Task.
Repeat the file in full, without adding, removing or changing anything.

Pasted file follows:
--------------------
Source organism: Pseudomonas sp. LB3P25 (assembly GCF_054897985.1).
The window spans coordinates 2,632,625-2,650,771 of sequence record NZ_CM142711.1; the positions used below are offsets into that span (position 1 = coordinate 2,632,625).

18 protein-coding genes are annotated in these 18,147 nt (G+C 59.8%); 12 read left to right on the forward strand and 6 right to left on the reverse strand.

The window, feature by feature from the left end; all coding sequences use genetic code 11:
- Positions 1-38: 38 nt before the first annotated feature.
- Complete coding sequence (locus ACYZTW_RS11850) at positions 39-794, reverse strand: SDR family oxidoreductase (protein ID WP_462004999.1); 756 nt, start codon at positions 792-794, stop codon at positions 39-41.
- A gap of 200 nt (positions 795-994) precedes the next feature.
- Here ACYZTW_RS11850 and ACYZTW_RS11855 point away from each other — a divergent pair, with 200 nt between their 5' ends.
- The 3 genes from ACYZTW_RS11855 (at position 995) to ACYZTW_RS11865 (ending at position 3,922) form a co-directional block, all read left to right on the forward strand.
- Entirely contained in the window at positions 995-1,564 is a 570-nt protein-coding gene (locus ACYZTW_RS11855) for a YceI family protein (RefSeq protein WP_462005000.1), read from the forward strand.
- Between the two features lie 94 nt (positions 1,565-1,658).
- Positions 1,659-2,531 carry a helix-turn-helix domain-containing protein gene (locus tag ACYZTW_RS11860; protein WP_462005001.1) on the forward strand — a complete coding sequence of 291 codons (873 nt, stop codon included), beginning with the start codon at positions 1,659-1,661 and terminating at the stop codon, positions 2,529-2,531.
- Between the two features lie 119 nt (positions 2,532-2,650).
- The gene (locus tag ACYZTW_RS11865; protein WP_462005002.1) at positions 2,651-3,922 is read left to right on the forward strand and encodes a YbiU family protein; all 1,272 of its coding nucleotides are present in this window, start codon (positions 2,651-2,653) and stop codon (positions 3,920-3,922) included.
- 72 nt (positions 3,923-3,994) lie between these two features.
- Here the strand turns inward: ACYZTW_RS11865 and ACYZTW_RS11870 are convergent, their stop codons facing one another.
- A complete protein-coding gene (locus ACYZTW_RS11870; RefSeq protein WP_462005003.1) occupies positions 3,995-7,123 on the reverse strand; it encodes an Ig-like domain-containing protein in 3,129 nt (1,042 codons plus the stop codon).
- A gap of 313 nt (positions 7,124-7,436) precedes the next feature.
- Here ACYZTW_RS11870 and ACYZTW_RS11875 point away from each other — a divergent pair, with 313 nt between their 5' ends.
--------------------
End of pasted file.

Source organism: Pseudomonas sp. LB3P25 (assembly GCF_054897985.1).
The window spans coordinates 2,632,625-2,650,771 of sequence record NZ_CM142711.1; the positions used below are offsets into that span (position 1 = coordinate 2,632,625).

18 protein-coding genes are annotated in these 18,147 nt (G+C 59.8%); 12 read left to right on the forward strand and 6 right to left on the reverse strand.

The window, feature by feature from the left end; all coding sequences use genetic code 11:
- Positions 1-38: 38 nt before the first annotated feature.
- Complete coding sequence (locus ACYZTW_RS11850) at positions 39-794, reverse strand: SDR family oxidoreductase (protein ID WP_462004999.1); 756 nt, start codon at positions 792-794, stop codon at positions 39-41.
- A gap of 200 nt (positions 795-994) precedes the next feature.
- Here ACYZTW_RS11850 and ACYZTW_RS11855 point away from each other — a divergent pair, with 200 nt between their 5' ends.
- The 3 genes from ACYZTW_RS11855 (at position 995) to ACYZTW_RS11865 (ending at position 3,922) form a co-directional block, all read left to right on the forward strand.
- Entirely contained in the window at positions 995-1,564 is a 570-nt protein-coding gene (locus ACYZTW_RS11855) for a YceI family protein (RefSeq protein WP_462005000.1), read from the forward strand.
- Between the two features lie 94 nt (positions 1,565-1,658).
- Positions 1,659-2,531 carry a helix-turn-helix domain-containing protein gene (locus tag ACYZTW_RS11860; protein WP_462005001.1) on the forward strand — a complete coding sequence of 291 codons (873 nt, stop codon included), beginning with the start codon at positions 1,659-1,661 and terminating at the stop codon, positions 2,529-2,531.
- Between the two features lie 119 nt (positions 2,532-2,650).
- The gene (locus tag ACYZTW_RS11865; protein WP_462005002.1) at positions 2,651-3,922 is read left to right on the forward strand and encodes a YbiU family protein; all 1,272 of its coding nucleotides are present in this window, start codon (positions 2,651-2,653) and stop codon (positions 3,920-3,922) included.
- 72 nt (positions 3,923-3,994) lie between these two features.
- Here the strand turns inward: ACYZTW_RS11865 and ACYZTW_RS11870 are convergent, their stop codons facing one another.
- A complete protein-coding gene (locus ACYZTW_RS11870; RefSeq protein WP_462005003.1) occupies positions 3,995-7,123 on the reverse strand; it encodes an Ig-like domain-containing protein in 3,129 nt (1,042 codons plus the stop codon).
- A gap of 313 nt (positions 7,124-7,436) precedes the next feature.
- Here ACYZTW_RS11870 and ACYZTW_RS11875 point away from each other — a divergent pair, with 313 nt between their 5' ends.